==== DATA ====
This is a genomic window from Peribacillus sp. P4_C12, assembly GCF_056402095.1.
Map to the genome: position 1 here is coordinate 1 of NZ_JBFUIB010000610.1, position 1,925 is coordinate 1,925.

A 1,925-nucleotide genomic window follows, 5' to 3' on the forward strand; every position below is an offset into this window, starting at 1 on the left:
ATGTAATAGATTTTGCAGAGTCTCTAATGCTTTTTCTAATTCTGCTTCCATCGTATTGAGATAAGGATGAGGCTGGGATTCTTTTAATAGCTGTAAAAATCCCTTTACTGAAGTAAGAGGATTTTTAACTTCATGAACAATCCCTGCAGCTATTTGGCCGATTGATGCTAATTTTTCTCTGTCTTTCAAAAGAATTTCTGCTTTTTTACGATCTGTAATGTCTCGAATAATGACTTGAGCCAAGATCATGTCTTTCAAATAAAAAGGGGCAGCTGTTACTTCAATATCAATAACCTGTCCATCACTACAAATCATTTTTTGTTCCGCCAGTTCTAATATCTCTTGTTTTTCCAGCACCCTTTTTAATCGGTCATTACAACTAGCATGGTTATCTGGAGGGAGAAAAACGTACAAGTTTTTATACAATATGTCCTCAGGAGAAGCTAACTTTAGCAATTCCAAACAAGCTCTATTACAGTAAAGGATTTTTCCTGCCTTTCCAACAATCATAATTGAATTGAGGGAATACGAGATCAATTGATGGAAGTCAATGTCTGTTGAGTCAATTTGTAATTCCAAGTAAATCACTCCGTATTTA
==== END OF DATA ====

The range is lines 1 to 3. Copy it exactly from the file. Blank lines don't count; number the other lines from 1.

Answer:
This is a genomic window from Peribacillus sp. P4_C12, assembly GCF_056402095.1.
Map to the genome: position 1 here is coordinate 1 of NZ_JBFUIB010000610.1, position 1,925 is coordinate 1,925.

A 1,925-nucleotide genomic window follows, 5' to 3' on the forward strand; every position below is an offset into this window, starting at 1 on the left: